Sumner's Slump, The Music Industry's New Tact

cityfile · 12/19/08 12:09PM

• Tough times for Sumner Redstone: His debt issues haven't been resolved, he's feuding with his daughter, and he's a lot poorer, too. Once worth $8 billion, "today it is questionable as to whether he is worth even $1 billion." [NYT]
• It's about five years too late, but the music industry has finally decided to stop wasting its time suing people who download music illegally. [WSJ]
• A few predictions of what's in store for the movie biz in 2009. [THR]
• Fox Business is mocking CNBC again; this time it's via a TV ad. [HP]
• Further evidence that Malcolm Gladwell has reached his tipping point. [BG]
• Mark Felt, the man better known as Deep Throat, is dead at 95. [WaPo]

Pilot Warns Of 'Reckless' Malcolm Gladwell

Ryan Tate · 12/05/08 04:43AM

Malcolm Gladwell's fellow intellectuals, bloggers and Canadians were the first to turn against the New Yorker essayist's accessible and apparently all-too-convincing ideas; now the various professional classes are, one after another, joining the backlash against his DANGEROUSLY misleading anecdotes. Fearsome reviewer Michiko Kakutani was brutal in the Times ("glib, poorly reasoned and thoroughly unconvincing"); the Malcolm Gladwell of computer programmers rather ironically ripped into him ("utterly lunatic theories"); and now a pilot writing in Salon warns that Gladwell will kill us all! Or at least perpetuate untrue stereotypes, false assumptions and incorrect statistics around commercial airline safety, which is almost as dangerous, if you'll grant us some Gladwellian license here. Take, for example, this exchange:

Malcolm Gladwell Gets TV Ads; Your Book Won't

Sheila · 11/25/08 05:58PM

Everyone knows that New Yorker writer and Tipping Point author Malcolm Gladwell is an expert self-promoter. He's rolled out quite the campaign for his latest book, Outliers: webcasts, doing TV appearances on the CBS Evening News, CNN and the Colbert Report, speaking everywhere, etc. But we just saw a television ad for his book on MSNBC, which is unusual for nonficton—the only other TV ads for books we can think of are for potboiler novels, not books by "counterintuitive pop business theorists." Remember, most authors are lucky to get the promotion budget for a five-city book tour at most—and forget about a fun release party. Click to watch one more reason to start creating "You the Brand"!

Nate Silver To Become The Next Malcolm Gladwell

Hamilton Nolan · 11/14/08 01:29PM

Our friend Nate Silver is already making canny career moves! The baseball stat superfan-turned political pollster blew everybody's mind by calling the presidential election results down to a tenth of a percent. We advised him to pursue a career in corporate consulting in order to become a wealthy power player who works for the forces of good. Well he didn't start "Silver Consulting" just yet, but he is positioning himself to become the next Malcolm Gladwell-esque overpaid business idea guru. Just as good!: The Observer breaks the news that you will soon be able to buy Nate's book(s)!

Gladwell Hates Midtown, Loves $80K Speaking Fees

cityfile · 11/10/08 09:27AM

Malcolm Gladwell has a new book coming out next month, have you heard? Outliers, for which Little, Brown reportedly paid $4 million, may be his most ambitious book or his least, according to New York, which takes a look at the cult of Gladwell in this week's issue. Among the things that you may be surprised to hear: The "rock-star" staff writer at The New Yorker has an "aversion to midtown" (which is where the Condé Nast-owned title happens to be located), but the magazine happily uses a courier service to correspond with him.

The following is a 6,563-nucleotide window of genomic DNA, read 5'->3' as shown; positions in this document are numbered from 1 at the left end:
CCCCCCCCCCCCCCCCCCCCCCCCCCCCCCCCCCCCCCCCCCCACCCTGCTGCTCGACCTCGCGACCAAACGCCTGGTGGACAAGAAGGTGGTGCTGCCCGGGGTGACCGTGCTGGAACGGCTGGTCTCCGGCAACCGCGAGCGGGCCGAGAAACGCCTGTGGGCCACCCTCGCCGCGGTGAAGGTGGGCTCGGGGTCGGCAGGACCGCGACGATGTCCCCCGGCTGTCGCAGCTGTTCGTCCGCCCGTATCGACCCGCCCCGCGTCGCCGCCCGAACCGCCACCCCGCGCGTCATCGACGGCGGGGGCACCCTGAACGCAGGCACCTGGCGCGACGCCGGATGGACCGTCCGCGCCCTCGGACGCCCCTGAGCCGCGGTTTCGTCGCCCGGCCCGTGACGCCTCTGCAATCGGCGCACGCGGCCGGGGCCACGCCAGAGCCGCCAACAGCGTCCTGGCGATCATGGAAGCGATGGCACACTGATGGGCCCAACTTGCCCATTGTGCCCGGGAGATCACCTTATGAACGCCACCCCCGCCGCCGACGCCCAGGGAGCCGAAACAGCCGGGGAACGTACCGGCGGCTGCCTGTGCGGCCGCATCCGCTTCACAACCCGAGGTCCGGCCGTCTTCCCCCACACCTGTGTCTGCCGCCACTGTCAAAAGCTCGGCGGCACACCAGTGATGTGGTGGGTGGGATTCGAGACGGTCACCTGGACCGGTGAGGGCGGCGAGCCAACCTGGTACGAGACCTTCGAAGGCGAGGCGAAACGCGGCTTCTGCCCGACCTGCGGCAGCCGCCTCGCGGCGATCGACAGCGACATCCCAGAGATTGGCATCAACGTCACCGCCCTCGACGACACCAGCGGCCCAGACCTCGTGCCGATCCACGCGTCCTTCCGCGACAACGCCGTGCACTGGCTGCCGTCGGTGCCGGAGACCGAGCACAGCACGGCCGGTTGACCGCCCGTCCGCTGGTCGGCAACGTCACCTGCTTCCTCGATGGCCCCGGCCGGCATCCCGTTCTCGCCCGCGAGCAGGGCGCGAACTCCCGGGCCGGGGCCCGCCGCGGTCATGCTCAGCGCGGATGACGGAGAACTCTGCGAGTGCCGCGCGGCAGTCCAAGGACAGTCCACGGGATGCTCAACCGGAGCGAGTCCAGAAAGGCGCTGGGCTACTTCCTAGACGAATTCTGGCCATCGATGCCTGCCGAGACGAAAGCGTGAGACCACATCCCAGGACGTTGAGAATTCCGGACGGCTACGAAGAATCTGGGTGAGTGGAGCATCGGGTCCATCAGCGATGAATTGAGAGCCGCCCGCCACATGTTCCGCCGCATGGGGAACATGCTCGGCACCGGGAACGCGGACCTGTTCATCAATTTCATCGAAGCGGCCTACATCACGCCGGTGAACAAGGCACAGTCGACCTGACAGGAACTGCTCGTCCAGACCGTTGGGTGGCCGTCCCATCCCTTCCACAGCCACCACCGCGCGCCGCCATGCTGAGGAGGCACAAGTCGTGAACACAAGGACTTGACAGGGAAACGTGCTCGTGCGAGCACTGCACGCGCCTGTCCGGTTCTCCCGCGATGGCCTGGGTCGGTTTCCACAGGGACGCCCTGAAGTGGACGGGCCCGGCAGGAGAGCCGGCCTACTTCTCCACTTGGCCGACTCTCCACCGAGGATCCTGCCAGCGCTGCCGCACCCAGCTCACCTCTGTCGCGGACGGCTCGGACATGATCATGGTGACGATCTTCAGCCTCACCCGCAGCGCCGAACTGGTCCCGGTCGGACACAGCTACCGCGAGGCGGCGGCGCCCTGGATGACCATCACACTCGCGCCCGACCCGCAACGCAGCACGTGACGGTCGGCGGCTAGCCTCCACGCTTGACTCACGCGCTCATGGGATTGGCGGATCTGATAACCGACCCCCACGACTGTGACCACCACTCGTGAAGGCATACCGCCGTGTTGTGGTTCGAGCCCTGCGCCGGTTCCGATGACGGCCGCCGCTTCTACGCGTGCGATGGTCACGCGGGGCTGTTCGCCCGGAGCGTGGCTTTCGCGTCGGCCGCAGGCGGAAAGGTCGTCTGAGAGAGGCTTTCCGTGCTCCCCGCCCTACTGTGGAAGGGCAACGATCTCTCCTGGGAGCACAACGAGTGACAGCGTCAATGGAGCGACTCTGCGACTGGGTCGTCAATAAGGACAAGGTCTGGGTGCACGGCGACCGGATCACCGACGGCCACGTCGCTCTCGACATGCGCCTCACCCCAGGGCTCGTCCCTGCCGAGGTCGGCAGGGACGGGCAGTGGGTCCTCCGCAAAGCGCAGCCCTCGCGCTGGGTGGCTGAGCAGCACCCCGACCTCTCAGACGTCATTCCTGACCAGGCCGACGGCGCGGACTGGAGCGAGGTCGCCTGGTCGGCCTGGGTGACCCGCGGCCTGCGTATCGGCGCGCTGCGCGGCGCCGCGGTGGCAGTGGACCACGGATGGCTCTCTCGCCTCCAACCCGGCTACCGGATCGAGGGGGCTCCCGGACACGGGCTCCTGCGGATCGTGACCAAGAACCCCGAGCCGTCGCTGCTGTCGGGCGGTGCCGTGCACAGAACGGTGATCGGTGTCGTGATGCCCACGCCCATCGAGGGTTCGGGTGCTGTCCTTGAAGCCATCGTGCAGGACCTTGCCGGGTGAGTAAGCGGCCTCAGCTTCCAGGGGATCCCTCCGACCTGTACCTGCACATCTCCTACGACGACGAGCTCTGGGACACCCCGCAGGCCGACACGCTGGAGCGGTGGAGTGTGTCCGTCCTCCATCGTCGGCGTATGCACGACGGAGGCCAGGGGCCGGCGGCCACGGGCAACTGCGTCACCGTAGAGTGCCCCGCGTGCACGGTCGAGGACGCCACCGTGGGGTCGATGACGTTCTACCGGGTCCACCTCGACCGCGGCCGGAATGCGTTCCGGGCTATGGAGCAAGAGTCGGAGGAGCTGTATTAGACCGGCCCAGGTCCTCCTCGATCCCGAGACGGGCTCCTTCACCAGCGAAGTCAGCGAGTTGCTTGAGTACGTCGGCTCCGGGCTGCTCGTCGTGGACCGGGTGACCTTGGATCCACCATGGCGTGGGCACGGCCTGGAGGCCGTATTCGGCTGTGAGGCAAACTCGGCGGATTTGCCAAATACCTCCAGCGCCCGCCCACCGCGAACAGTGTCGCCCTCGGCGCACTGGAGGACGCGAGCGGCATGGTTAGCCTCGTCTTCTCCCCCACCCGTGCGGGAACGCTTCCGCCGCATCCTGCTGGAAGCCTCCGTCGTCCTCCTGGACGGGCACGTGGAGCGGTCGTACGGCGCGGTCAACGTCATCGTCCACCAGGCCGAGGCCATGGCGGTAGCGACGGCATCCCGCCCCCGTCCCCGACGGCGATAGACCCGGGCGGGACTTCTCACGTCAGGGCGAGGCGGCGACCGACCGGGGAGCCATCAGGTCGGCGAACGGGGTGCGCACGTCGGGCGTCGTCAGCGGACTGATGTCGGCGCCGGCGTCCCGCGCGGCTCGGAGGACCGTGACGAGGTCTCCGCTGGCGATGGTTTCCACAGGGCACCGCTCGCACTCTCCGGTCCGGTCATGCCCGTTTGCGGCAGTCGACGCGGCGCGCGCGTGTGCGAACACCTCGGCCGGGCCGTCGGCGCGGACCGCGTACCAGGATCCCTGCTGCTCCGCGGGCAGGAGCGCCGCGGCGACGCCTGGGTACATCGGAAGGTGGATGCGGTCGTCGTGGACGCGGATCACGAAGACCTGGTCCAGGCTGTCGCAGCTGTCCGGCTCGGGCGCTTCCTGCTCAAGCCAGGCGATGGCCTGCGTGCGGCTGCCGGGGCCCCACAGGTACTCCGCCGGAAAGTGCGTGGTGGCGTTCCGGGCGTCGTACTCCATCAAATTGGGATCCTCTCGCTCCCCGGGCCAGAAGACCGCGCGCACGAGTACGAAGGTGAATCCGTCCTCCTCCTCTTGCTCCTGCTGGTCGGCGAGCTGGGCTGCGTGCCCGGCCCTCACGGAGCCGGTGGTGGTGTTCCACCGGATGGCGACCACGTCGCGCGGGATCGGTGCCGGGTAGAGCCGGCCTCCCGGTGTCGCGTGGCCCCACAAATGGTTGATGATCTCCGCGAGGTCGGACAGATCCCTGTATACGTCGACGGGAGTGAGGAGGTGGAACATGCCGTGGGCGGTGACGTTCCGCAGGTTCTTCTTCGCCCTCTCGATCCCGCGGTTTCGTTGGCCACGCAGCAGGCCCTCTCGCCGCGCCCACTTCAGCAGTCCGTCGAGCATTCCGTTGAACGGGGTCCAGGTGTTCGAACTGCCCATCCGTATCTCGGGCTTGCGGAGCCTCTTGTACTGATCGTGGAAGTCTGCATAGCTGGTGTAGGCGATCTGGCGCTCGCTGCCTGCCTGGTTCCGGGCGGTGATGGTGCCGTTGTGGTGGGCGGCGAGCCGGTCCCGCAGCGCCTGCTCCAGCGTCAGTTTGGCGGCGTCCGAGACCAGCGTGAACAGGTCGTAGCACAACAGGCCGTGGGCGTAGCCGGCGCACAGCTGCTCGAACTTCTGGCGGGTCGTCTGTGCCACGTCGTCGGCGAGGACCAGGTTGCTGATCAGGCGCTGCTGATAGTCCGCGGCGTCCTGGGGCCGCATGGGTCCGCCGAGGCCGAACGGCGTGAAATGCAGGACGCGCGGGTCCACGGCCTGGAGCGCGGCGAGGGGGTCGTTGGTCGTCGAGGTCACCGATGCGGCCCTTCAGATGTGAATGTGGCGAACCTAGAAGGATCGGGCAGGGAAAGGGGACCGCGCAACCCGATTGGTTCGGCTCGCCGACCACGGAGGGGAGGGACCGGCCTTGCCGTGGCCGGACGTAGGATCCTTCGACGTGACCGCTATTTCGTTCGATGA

The Price Of A Fashionable Wife

Moe · 09/09/08 12:20PM

Somewhere out there is a budding female public intellectual destined to marry an embarrassingly oversharey lifestyle magazine editor1 who dribbles out in monthly editor's letters the grotesquely bourgeois details of their life, providing endless gossip fodder to media workers frustrated in their own loveless (if not as literal!) marriages to the consumerism bankrolling their profession. Until then, however, we will have to be satisfied with the likes former Business 2.0 editor Josh Quittner, whose wife shares their home life with the readers of the New York Times—and smartypants Jacob Weisberg. The Slate group editor sleeps on a horsehair mattress covered in "beautiful heavy linen" and sheets from a special shop in London, all of which we know because his wife, Domino editor-in-chief Deborah Needleman, told Fashion Week Daily in excruciating detail (click thumb for a closeup) about the marital bed. By the way, New Yorker writer Malcolm Gladwell introduced the couple! (Hey Gladwell, anyone ever tell you you were a "connector"?)

Happy Birthday

cityfile · 09/03/08 06:10AM

Malcolm Gladwell, author of The Tipping Point and Blink and staff writer at The New Yorker, turns 45 today. Others celebrating: Novelist Kiran Desai is 37, famed editor Gary Fisketjon is 54, and advertising guru Bryan Buckley is 45. Writer/director Noah Baumbach is 39. Charlie Sheen is turning 45. Former VJ and now Web personality Adam Curry is 44. And Arianna Huffington's right-wing ex-husband, Michael Huffington, is 61 today.

Is The Bad Economy Killing The Business Meme?

Michael Weiss · 07/21/08 04:24PM

There's no time like a recession to reassert the conventional economic wisdom that making money is harder than those guys on cable pretend. Viral marketing was huge in the mid-90's before the dotcom bubble burst and everyone realized that eyeballs didn't necessarily translate into dollars. It was only a matter of time before the next crop of counterintuitive pop business theorists — from Malcolm Gladwell to James Surowiecki to Chris Anderson — were doused with the cold waters of cash flow. What's so interesting about this latest cycle of backlash and disillusionment, though, is that the assailants are almost all former apostles turned heretics. After the jump, the spats and surprisingly friendly debates about whether the new memes of trendsetting will remain trendy for very long.

Please Welcome the Malcolm Gladwell Backlash

Pareene · 07/01/08 11:27AM